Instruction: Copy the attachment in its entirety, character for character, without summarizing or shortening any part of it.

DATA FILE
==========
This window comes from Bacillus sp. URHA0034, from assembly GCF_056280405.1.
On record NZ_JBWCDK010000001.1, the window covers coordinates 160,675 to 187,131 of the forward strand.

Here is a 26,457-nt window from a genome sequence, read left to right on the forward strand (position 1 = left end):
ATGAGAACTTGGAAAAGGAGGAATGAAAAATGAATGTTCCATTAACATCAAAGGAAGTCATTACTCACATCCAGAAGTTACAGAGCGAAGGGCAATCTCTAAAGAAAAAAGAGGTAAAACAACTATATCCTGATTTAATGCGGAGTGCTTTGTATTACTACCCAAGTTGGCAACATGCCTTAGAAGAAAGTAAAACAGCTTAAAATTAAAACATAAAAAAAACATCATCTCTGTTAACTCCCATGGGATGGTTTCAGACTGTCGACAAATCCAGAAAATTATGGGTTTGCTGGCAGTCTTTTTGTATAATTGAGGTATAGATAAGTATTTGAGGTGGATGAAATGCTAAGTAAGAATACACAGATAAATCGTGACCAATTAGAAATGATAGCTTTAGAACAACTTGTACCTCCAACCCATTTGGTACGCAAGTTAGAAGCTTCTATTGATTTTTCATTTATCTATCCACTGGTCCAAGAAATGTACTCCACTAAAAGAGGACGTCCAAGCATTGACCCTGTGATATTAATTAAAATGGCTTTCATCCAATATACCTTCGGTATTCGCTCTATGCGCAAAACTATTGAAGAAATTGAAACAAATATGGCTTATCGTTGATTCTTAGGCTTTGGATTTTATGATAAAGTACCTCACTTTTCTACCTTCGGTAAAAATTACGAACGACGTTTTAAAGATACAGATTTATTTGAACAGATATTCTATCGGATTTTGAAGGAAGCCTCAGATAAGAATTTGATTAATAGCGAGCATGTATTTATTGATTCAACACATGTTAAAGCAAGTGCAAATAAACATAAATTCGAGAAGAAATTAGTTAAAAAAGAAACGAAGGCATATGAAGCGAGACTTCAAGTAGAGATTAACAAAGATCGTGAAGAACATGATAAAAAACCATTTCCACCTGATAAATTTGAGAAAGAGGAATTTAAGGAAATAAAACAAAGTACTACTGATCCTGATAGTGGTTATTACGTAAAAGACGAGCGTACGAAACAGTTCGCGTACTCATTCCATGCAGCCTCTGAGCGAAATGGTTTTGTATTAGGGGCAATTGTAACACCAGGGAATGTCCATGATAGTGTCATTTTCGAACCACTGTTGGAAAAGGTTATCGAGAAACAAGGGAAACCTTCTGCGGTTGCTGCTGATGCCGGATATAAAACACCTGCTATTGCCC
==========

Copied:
This window comes from Bacillus sp. URHA0034, from assembly GCF_056280405.1.
On record NZ_JBWCDK010000001.1, the window covers coordinates 160,675 to 187,131 of the forward strand.

Here is a 26,457-nt window from a genome sequence, read left to right on the forward strand (position 1 = left end):
ATGAGAACTTGGAAAAGGAGGAATGAAAAATGAATGTTCCATTAACATCAAAGGAAGTCATTACTCACATCCAGAAGTTACAGAGCGAAGGGCAATCTCTAAAGAAAAAAGAGGTAAAACAACTATATCCTGATTTAATGCGGAGTGCTTTGTATTACTACCCAAGTTGGCAACATGCCTTAGAAGAAAGTAAAACAGCTTAAAATTAAAACATAAAAAAAACATCATCTCTGTTAACTCCCATGGGATGGTTTCAGACTGTCGACAAATCCAGAAAATTATGGGTTTGCTGGCAGTCTTTTTGTATAATTGAGGTATAGATAAGTATTTGAGGTGGATGAAATGCTAAGTAAGAATACACAGATAAATCGTGACCAATTAGAAATGATAGCTTTAGAACAACTTGTACCTCCAACCCATTTGGTACGCAAGTTAGAAGCTTCTATTGATTTTTCATTTATCTATCCACTGGTCCAAGAAATGTACTCCACTAAAAGAGGACGTCCAAGCATTGACCCTGTGATATTAATTAAAATGGCTTTCATCCAATATACCTTCGGTATTCGCTCTATGCGCAAAACTATTGAAGAAATTGAAACAAATATGGCTTATCGTTGATTCTTAGGCTTTGGATTTTATGATAAAGTACCTCACTTTTCTACCTTCGGTAAAAATTACGAACGACGTTTTAAAGATACAGATTTATTTGAACAGATATTCTATCGGATTTTGAAGGAAGCCTCAGATAAGAATTTGATTAATAGCGAGCATGTATTTATTGATTCAACACATGTTAAAGCAAGTGCAAATAAACATAAATTCGAGAAGAAATTAGTTAAAAAAGAAACGAAGGCATATGAAGCGAGACTTCAAGTAGAGATTAACAAAGATCGTGAAGAACATGATAAAAAACCATTTCCACCTGATAAATTTGAGAAAGAGGAATTTAAGGAAATAAAACAAAGTACTACTGATCCTGATAGTGGTTATTACGTAAAAGACGAGCGTACGAAACAGTTCGCGTACTCATTCCATGCAGCCTCTGAGCGAAATGGTTTTGTATTAGGGGCAATTGTAACACCAGGGAATGTCCATGATAGTGTCATTTTCGAACCACTGTTGGAAAAGGTTATCGAGAAACAAGGGAAACCTTCTGCGGTTGCTGCTGATGCCGGATATAAAACACCTGCTATTGCCC